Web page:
20. The method as defined by
21. The method as defined by
22. The method as defined in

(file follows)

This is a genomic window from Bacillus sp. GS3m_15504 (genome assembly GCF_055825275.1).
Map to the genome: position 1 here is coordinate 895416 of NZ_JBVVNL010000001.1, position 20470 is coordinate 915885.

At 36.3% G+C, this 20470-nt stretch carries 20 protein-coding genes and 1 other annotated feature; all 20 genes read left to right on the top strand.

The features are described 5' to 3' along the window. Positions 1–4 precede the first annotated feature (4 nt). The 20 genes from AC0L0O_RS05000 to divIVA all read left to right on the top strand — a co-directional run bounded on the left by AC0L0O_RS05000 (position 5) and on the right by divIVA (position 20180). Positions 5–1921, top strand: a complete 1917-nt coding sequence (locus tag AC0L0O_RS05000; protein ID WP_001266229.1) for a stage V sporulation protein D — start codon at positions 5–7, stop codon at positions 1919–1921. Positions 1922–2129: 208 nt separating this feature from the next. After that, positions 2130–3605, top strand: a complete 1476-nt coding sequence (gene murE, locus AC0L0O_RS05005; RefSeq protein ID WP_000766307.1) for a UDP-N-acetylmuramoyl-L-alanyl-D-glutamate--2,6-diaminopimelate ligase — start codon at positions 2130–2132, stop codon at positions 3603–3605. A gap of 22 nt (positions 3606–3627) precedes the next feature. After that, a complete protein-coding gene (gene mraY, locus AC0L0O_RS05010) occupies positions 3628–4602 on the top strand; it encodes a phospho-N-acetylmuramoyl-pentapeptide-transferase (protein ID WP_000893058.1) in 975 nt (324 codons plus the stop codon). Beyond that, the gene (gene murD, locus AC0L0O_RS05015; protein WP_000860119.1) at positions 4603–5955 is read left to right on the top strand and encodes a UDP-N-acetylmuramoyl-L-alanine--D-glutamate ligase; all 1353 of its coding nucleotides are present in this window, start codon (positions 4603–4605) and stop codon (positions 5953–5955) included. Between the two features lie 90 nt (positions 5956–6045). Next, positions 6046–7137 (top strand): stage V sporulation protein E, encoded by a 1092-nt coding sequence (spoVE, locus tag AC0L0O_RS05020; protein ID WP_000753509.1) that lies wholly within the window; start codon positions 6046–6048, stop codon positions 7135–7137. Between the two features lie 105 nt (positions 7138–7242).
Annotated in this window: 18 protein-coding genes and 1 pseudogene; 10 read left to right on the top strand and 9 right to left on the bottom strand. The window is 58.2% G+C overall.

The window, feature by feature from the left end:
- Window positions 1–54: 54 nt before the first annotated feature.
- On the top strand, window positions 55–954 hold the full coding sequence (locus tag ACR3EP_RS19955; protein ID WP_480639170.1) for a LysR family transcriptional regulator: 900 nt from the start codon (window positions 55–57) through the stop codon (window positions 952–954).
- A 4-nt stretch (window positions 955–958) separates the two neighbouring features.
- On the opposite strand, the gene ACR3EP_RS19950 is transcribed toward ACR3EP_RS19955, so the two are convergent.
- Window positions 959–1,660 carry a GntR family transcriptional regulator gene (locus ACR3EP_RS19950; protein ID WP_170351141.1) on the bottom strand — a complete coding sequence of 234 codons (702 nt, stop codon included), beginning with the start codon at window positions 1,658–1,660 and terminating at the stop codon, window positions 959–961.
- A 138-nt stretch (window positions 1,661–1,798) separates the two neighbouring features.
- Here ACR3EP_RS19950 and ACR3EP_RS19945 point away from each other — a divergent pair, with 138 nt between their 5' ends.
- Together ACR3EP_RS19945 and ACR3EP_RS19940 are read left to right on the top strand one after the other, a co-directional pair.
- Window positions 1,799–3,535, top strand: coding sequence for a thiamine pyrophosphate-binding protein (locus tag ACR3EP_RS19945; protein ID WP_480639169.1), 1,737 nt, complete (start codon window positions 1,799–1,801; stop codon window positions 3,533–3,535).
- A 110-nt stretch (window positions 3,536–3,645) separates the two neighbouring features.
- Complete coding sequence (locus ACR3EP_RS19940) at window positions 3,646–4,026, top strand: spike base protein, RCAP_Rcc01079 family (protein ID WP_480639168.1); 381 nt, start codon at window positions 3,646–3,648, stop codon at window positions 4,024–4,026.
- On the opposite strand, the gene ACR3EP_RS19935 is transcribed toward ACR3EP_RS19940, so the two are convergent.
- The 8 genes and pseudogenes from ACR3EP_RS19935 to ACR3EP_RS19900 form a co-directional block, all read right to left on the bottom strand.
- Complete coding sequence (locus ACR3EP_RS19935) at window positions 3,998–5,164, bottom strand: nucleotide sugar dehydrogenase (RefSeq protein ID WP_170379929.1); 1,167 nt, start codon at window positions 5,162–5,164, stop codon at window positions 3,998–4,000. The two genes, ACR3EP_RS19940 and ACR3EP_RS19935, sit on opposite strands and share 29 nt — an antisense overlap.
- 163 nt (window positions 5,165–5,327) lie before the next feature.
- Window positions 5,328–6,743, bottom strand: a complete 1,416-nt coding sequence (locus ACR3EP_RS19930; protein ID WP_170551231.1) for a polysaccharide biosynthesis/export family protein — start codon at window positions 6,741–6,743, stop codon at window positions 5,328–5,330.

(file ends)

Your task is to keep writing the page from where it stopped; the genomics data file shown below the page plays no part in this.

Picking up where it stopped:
23. The method as defined by
24. The method as defined in